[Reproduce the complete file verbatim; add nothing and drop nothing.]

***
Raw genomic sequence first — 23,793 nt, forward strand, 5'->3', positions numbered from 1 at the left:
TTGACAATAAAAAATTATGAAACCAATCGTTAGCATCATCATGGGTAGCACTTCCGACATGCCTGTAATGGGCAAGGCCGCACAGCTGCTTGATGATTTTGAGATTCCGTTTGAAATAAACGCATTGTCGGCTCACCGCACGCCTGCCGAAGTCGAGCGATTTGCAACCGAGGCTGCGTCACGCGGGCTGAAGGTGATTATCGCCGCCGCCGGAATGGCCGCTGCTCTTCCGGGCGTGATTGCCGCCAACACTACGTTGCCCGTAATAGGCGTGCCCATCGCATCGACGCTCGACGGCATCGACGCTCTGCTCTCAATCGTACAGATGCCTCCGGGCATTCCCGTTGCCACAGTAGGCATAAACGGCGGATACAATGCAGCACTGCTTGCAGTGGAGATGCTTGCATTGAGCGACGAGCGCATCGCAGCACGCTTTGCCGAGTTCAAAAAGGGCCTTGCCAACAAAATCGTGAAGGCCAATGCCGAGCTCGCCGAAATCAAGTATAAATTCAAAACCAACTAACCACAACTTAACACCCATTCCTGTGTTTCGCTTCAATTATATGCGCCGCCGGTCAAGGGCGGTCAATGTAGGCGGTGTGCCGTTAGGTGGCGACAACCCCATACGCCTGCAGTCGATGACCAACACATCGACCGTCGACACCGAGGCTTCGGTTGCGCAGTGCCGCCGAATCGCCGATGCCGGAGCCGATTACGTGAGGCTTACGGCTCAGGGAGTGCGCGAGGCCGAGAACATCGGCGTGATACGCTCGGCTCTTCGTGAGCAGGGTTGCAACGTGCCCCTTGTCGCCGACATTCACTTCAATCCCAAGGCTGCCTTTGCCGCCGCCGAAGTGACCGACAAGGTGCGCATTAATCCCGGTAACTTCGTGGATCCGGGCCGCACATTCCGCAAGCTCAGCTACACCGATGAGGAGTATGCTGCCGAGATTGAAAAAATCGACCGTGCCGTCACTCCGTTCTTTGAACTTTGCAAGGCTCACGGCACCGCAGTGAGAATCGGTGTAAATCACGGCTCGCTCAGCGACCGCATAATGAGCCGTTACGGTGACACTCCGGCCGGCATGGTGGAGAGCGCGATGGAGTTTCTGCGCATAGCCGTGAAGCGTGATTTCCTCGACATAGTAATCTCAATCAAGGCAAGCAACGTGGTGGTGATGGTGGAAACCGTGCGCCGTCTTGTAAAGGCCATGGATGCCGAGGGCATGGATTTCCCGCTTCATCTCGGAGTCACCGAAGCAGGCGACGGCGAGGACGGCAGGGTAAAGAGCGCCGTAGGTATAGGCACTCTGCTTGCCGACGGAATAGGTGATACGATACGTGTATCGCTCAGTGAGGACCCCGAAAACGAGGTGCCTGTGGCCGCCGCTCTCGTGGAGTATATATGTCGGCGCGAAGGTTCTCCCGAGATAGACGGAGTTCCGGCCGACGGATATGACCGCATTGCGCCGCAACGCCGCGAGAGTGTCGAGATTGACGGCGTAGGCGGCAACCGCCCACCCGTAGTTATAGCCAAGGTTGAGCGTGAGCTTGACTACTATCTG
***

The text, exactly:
Raw genomic sequence first — 23,793 nt, forward strand, 5'->3', positions numbered from 1 at the left:
TTGACAATAAAAAATTATGAAACCAATCGTTAGCATCATCATGGGTAGCACTTCCGACATGCCTGTAATGGGCAAGGCCGCACAGCTGCTTGATGATTTTGAGATTCCGTTTGAAATAAACGCATTGTCGGCTCACCGCACGCCTGCCGAAGTCGAGCGATTTGCAACCGAGGCTGCGTCACGCGGGCTGAAGGTGATTATCGCCGCCGCCGGAATGGCCGCTGCTCTTCCGGGCGTGATTGCCGCCAACACTACGTTGCCCGTAATAGGCGTGCCCATCGCATCGACGCTCGACGGCATCGACGCTCTGCTCTCAATCGTACAGATGCCTCCGGGCATTCCCGTTGCCACAGTAGGCATAAACGGCGGATACAATGCAGCACTGCTTGCAGTGGAGATGCTTGCATTGAGCGACGAGCGCATCGCAGCACGCTTTGCCGAGTTCAAAAAGGGCCTTGCCAACAAAATCGTGAAGGCCAATGCCGAGCTCGCCGAAATCAAGTATAAATTCAAAACCAACTAACCACAACTTAACACCCATTCCTGTGTTTCGCTTCAATTATATGCGCCGCCGGTCAAGGGCGGTCAATGTAGGCGGTGTGCCGTTAGGTGGCGACAACCCCATACGCCTGCAGTCGATGACCAACACATCGACCGTCGACACCGAGGCTTCGGTTGCGCAGTGCCGCCGAATCGCCGATGCCGGAGCCGATTACGTGAGGCTTACGGCTCAGGGAGTGCGCGAGGCCGAGAACATCGGCGTGATACGCTCGGCTCTTCGTGAGCAGGGTTGCAACGTGCCCCTTGTCGCCGACATTCACTTCAATCCCAAGGCTGCCTTTGCCGCCGCCGAAGTGACCGACAAGGTGCGCATTAATCCCGGTAACTTCGTGGATCCGGGCCGCACATTCCGCAAGCTCAGCTACACCGATGAGGAGTATGCTGCCGAGATTGAAAAAATCGACCGTGCCGTCACTCCGTTCTTTGAACTTTGCAAGGCTCACGGCACCGCAGTGAGAATCGGTGTAAATCACGGCTCGCTCAGCGACCGCATAATGAGCCGTTACGGTGACACTCCGGCCGGCATGGTGGAGAGCGCGATGGAGTTTCTGCGCATAGCCGTGAAGCGTGATTTCCTCGACATAGTAATCTCAATCAAGGCAAGCAACGTGGTGGTGATGGTGGAAACCGTGCGCCGTCTTGTAAAGGCCATGGATGCCGAGGGCATGGATTTCCCGCTTCATCTCGGAGTCACCGAAGCAGGCGACGGCGAGGACGGCAGGGTAAAGAGCGCCGTAGGTATAGGCACTCTGCTTGCCGACGGAATAGGTGATACGATACGTGTATCGCTCAGTGAGGACCCCGAAAACGAGGTGCCTGTGGCCGCCGCTCTCGTGGAGTATATATGTCGGCGCGAAGGTTCTCCCGAGATAGACGGAGTTCCGGCCGACGGATATGACCGCATTGCGCCGCAACGCCGCGAGAGTGTCGAGATTGACGGCGTAGGCGGCAACCGCCCACCCGTAGTTATAGCCAAGGTTGAGCGTGAGCTTGACTACTATCTG